Chapter 5 Tasks
1. How has Shelley overturned the usual gothic horror convention of a violent thunderstorm to create an eerie or tense atmosphere? Shelley has used a ‘dreary night’ instead of the typical thunderstorm to make an eerie atmosphere.
2. How else does Shelly create an eerie and ghostly atmosphere at the beginning of this chapter? She uses very descriptive words that make the surroundings more eerie. E.g. glimmer of the half-extinguished light, rain pattering dismally, etc.
3. What is Victor’s attitude towards his creation?
As amazed he is by his creation, Victor sees it as a monster. He’s disappointed and possibly even scared about how his creation will turn out. This is evident when he describes his monster as a ‘catastrophe’.
4. How does Shelley provoke fear and revulsion in the reader by use of description? Fear is provoked well when Shelley describes the monster in detail by explaining how ‘His yellow skin scarcely covered the work of muscles and arteries beneath; his hair was of a lustrous black, and flowing; his teeth of a pearly whiteness’. By describing such horrific features it creates the image of a deformed monster with ghastly features just thrown together.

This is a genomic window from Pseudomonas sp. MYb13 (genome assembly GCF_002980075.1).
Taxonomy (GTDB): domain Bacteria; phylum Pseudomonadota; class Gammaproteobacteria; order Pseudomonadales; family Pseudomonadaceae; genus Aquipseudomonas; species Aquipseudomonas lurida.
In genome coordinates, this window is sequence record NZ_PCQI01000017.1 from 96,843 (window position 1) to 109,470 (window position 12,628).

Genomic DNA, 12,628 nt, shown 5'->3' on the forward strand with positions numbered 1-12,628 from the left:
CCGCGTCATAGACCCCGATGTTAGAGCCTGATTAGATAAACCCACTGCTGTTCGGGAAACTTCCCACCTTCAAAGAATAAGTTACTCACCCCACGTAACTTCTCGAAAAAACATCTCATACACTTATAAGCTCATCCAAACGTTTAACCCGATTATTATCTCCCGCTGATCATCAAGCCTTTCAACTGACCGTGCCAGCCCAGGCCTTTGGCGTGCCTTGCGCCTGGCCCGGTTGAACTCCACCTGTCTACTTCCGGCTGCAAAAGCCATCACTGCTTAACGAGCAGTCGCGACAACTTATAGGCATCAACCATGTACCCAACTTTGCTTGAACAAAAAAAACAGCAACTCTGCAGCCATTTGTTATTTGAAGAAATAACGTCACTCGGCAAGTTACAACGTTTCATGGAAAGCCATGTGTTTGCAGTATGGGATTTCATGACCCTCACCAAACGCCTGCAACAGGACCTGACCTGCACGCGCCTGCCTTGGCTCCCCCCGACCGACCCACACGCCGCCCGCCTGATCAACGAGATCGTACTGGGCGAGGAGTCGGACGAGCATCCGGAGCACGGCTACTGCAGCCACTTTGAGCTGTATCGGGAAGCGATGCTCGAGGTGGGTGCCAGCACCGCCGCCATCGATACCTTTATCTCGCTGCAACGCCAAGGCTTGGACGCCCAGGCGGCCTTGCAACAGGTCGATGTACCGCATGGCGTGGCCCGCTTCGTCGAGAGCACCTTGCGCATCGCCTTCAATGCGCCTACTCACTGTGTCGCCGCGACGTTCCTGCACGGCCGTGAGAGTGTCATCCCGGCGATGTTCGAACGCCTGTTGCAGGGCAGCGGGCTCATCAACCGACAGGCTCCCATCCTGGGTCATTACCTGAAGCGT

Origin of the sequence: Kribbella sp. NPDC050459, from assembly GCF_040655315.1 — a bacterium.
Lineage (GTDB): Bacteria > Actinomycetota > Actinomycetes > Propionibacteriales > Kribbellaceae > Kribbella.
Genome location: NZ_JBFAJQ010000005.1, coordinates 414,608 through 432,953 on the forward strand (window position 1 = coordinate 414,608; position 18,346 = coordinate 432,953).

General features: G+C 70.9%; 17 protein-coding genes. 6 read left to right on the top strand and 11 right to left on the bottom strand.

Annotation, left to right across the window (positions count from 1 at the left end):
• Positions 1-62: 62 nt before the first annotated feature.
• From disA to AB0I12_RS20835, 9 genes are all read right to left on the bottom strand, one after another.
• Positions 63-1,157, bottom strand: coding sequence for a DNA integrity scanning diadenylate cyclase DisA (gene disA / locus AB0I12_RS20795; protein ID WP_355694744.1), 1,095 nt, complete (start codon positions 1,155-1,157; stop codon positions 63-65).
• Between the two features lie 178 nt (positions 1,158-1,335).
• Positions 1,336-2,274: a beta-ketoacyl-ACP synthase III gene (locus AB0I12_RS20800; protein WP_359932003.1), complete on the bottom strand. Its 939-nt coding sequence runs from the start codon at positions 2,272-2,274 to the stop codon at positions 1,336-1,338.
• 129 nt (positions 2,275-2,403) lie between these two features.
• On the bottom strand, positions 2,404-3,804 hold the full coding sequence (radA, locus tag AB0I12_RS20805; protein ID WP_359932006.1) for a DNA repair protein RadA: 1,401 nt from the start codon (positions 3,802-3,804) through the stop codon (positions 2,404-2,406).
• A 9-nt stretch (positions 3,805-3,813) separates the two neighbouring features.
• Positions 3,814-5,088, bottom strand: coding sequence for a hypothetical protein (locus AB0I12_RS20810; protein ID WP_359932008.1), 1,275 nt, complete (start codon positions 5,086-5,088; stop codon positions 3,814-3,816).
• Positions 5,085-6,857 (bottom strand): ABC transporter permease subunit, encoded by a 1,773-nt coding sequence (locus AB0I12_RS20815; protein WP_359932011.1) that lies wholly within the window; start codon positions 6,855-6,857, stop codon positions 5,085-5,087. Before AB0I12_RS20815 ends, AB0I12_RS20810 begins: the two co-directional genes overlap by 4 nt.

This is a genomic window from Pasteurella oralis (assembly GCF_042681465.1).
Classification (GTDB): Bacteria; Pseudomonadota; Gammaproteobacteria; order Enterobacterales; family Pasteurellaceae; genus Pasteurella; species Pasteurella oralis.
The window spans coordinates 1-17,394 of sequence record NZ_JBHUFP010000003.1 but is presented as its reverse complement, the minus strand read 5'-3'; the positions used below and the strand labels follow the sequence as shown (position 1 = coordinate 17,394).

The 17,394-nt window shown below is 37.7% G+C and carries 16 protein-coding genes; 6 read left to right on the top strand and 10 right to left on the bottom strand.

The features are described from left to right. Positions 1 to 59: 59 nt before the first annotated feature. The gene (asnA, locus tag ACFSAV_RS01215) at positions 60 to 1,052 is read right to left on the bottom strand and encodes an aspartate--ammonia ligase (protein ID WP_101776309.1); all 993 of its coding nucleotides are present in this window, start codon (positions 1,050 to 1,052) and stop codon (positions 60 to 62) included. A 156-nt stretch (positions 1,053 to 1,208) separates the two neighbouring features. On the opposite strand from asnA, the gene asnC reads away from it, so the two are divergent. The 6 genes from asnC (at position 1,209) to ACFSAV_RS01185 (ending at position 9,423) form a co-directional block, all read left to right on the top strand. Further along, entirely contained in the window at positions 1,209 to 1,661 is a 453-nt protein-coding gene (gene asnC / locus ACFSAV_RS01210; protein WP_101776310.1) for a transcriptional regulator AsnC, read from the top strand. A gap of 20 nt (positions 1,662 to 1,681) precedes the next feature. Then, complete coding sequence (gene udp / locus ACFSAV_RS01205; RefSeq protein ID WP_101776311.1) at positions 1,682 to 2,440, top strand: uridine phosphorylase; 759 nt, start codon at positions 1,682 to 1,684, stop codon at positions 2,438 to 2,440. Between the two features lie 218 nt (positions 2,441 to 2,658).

5. How does Shelley use a juxtaposition of ideas to describe the monster? What effect is created? By describing the monsters ghastly features but then mentioning how straight and sleek his hair is, it creates juxtaposition. With such an evil face but such perfect teeth and hair, it becomes quite scary.
6. Why does Victor feel so regretful over his creation?
Victor feels regretful because his monster turned out such a disaster instead of the beautiful being he set out to create.
7. What does Victor dream of? How is this an archetypal gothic horror convention? Victor dreamt of his fiancé Elizabeth. As he finally embraces her, her features become lifeless and she appears to be dead. She suddenly turns into Victors mother, then worms appear. This is a...
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